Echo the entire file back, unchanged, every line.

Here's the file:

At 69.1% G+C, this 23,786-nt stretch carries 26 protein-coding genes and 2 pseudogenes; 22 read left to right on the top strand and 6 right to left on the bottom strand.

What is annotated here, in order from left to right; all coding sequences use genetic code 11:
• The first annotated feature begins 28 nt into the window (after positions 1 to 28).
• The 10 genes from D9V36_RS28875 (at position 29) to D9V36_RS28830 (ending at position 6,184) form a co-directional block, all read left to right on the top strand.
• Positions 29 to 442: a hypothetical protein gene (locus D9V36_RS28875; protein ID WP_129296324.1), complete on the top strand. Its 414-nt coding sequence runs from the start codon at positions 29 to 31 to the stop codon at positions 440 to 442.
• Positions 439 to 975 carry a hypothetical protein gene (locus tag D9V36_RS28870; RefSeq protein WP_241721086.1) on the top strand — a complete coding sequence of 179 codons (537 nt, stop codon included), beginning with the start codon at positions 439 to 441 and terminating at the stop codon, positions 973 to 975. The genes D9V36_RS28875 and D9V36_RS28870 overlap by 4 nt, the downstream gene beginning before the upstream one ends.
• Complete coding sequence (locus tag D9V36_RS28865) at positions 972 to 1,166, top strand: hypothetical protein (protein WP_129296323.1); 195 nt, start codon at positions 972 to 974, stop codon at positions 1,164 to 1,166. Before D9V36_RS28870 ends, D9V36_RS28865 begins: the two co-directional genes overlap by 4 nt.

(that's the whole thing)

At 69.1% G+C, this 23,786-nt stretch carries 26 protein-coding genes and 2 pseudogenes; 22 read left to right on the top strand and 6 right to left on the bottom strand.

What is annotated here, in order from left to right; all coding sequences use genetic code 11:
• The first annotated feature begins 28 nt into the window (after positions 1 to 28).
• The 10 genes from D9V36_RS28875 (at position 29) to D9V36_RS28830 (ending at position 6,184) form a co-directional block, all read left to right on the top strand.
• Positions 29 to 442: a hypothetical protein gene (locus D9V36_RS28875; protein ID WP_129296324.1), complete on the top strand. Its 414-nt coding sequence runs from the start codon at positions 29 to 31 to the stop codon at positions 440 to 442.
• Positions 439 to 975 carry a hypothetical protein gene (locus tag D9V36_RS28870; RefSeq protein WP_241721086.1) on the top strand — a complete coding sequence of 179 codons (537 nt, stop codon included), beginning with the start codon at positions 439 to 441 and terminating at the stop codon, positions 973 to 975. The genes D9V36_RS28875 and D9V36_RS28870 overlap by 4 nt, the downstream gene beginning before the upstream one ends.
• Complete coding sequence (locus tag D9V36_RS28865) at positions 972 to 1,166, top strand: hypothetical protein (protein WP_129296323.1); 195 nt, start codon at positions 972 to 974, stop codon at positions 1,164 to 1,166. Before D9V36_RS28870 ends, D9V36_RS28865 begins: the two co-directional genes overlap by 4 nt.